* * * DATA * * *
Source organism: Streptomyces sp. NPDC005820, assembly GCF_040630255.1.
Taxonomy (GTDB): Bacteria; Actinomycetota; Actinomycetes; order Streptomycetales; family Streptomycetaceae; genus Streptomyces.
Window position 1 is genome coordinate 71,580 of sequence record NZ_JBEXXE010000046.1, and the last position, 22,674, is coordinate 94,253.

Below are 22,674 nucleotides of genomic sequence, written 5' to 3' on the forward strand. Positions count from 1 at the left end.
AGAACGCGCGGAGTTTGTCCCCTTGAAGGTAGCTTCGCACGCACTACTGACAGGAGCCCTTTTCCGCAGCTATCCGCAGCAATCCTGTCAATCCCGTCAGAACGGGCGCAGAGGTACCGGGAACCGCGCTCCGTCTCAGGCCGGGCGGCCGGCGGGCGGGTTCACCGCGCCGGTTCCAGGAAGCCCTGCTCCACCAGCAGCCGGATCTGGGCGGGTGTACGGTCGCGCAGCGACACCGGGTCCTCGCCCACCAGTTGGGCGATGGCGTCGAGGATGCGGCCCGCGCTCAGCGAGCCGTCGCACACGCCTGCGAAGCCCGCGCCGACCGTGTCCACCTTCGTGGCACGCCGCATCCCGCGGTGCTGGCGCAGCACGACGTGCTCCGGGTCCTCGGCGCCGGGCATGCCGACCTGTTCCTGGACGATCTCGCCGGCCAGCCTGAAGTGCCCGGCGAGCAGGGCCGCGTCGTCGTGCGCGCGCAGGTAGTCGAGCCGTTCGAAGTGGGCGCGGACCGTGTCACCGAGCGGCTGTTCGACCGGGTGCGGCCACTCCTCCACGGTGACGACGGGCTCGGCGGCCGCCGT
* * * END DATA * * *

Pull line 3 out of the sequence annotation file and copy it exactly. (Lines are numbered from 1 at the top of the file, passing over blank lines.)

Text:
Window position 1 is genome coordinate 71,580 of sequence record NZ_JBEXXE010000046.1, and the last position, 22,674, is coordinate 94,253.